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July 27, 2009 - Image 1

Resource type:
Michigan Daily Summer Weekly, 2009-07-27

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Students rally
on capitol steps


Show us the
Emad Ansari on the scar-
city of financial aid for
international students.
Pitchfork's happy
3-day Chicago music
festival showcases indie
rock's biggest names
Fielding Dreams
Junior Tyler Burgoon gets
a taste of Fenway Park as
a Cape League All-Star
Vol. CXIX, No.146 6 6200 othe Michigan Daily
NEW S ........................... 2
OPINION ............................... 4
CLASSIFIED ........................... 6
ARTS ............................. 9
SPORTS ................................. 11

Students protest cuts
to scholarships and
financial aid
Daily News Editor
Students from the University
and Michigan State University
gathered on the steps of the Michi-
gan State Capitol in Lansing July
23 to protest the state's move to cut
the Michigan Promise Scholarship
and need-based financial aid.
The event was co-hosted by
the Michigan Student Assembly
and the Associated Students of
Michigan State University, MSU's
undergraduate student govern-
ment. More than a dozen repre-
sentatives from both universities
attended the protest, along with
government officials.
Kyle Dysarz, ASMSU student
assembly chairperson, opened
with a remark that addressed how
the present issues concerning

higher education are so impor-
tant that they brought two rival
schools together.
"It is not every day that you
will find a Spartan and a Wolver-
ine standing peacefully alongside
each other," Dysarz said.
Dysarz said he has heard
numerous stories about the stu-
dents and families who may not be
able to afford college tuition if the
state continues to slash higher-
education funds.
"The reason that we're here is
to talk about a struggling battle for
all students - no matter if you're
a Wolverine or a Spartan - (that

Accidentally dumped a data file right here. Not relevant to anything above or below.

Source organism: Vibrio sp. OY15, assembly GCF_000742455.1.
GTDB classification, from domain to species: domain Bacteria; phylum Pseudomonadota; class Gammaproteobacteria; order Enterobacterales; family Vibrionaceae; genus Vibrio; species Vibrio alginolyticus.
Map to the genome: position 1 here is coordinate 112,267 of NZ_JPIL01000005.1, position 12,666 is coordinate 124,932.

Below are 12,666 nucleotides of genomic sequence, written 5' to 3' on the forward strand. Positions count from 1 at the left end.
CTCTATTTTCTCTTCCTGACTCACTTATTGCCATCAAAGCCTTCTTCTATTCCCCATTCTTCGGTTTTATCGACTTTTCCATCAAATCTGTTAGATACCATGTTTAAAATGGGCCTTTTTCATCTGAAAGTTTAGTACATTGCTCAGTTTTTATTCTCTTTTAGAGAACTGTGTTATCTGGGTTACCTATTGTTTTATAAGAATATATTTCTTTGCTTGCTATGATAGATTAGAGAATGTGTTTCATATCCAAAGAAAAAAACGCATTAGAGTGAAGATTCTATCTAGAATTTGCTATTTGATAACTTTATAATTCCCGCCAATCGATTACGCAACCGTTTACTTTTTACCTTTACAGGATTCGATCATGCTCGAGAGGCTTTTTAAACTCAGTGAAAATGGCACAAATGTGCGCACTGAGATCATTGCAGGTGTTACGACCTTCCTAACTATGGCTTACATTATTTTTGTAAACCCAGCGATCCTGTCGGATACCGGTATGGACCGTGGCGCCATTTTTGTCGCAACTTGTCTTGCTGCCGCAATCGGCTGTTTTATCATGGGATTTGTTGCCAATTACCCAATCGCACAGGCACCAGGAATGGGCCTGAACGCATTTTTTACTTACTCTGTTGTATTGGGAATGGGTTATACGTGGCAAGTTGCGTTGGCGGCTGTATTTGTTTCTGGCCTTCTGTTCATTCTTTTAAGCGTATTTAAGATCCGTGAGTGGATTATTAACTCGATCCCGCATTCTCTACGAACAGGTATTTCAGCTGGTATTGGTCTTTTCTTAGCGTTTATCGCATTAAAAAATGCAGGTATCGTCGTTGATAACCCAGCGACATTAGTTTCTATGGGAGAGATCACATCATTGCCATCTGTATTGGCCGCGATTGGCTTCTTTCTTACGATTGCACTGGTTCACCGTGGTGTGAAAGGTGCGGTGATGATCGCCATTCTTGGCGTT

we) can't afford to lose," he said.
MSU raised its tuition 5.2 per-
cent for the 2009-2010 schoolyear,
while the University increased
tuition 5.6 percent.
Meanwhile, in a move to
decrease the state's estimated
$1.7-billion deficit, the Michigan
Senate passed a bill on June 23
that cuts the Michigan Prom-
ise Scholarship, which provides
See PROTEST, Page 2

The 46th stack oftthe Ann Arbor News' final edition rolls hot offthe press at the Print
Distribution Facility in Ann Arbor. An extra 12,000 copies oftthe Ann Arbor News were
printed in commemoration oftthe last issue on July 23. See Page 8 for more coverage.

Rare books for sale in'U' deal with Amazon

400,000 out-of-print
books available
Daily StaffReporter
A partnership between the
University and BookSurge - a
Seattle-based subsidiary of Ama-
zon.com, Inc. - will introduce

thousands of rare and out-of-print
books to a new era of readers.
On Tuesday, University librar-
ies revealed plans to make
400,000 out-of-copyright books
in their collection available for
reprint on demand through a
partnership with BookSurge.
The books, which the University
expects to make available later
this summer, will range from $10

to $45.
The reprint program will
expand the University's relation-
ship with online seller Amazon.
com, which has been offering a
limited selection of books to the
University for about five years.
The agreement between the Uni-
versity and Amazon states that
the program will last two years.
Dean of Libraries Paul Cou-

rant said the project would focus
mainly on works published prior
to 1923 because they are no longer
protected under copyright law.
Courant added that the project
would slowly add more recent
out-of-print and out-of-copyright
Courant said revenue sharing
and book-pricing details are still
See AMAZON, Page 3

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